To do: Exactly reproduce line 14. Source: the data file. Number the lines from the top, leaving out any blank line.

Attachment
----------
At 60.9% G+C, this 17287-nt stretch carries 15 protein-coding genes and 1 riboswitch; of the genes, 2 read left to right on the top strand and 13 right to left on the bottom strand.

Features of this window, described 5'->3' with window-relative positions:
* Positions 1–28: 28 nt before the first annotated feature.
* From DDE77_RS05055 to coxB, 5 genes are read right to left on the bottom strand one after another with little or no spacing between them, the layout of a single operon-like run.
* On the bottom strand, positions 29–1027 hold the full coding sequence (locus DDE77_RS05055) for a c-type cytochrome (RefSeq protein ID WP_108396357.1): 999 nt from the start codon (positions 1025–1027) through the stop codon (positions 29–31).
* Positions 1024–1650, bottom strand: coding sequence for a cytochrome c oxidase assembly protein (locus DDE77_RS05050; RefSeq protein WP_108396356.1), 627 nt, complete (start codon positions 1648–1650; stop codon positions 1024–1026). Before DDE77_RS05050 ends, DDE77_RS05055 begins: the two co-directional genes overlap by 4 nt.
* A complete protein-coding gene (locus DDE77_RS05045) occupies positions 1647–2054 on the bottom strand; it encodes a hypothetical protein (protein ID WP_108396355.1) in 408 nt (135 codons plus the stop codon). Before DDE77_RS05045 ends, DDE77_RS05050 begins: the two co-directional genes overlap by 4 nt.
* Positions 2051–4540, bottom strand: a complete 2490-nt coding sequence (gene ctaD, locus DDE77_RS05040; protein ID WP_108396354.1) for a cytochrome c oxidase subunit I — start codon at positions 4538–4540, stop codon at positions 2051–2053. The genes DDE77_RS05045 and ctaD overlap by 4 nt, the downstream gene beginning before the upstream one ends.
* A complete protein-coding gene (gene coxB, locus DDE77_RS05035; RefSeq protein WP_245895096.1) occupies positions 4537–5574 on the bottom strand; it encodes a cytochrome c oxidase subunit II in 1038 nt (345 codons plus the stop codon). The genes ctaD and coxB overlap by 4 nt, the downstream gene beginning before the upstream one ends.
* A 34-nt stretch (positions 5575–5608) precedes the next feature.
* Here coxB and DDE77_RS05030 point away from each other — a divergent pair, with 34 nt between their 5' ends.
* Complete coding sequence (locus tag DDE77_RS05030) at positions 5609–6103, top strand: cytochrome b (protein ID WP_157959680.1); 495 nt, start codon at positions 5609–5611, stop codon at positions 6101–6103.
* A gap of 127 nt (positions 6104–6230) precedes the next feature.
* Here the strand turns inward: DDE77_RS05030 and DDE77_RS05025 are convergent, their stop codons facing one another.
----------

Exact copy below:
* Here the strand turns inward: DDE77_RS05030 and DDE77_RS05025 are convergent, their stop codons facing one another.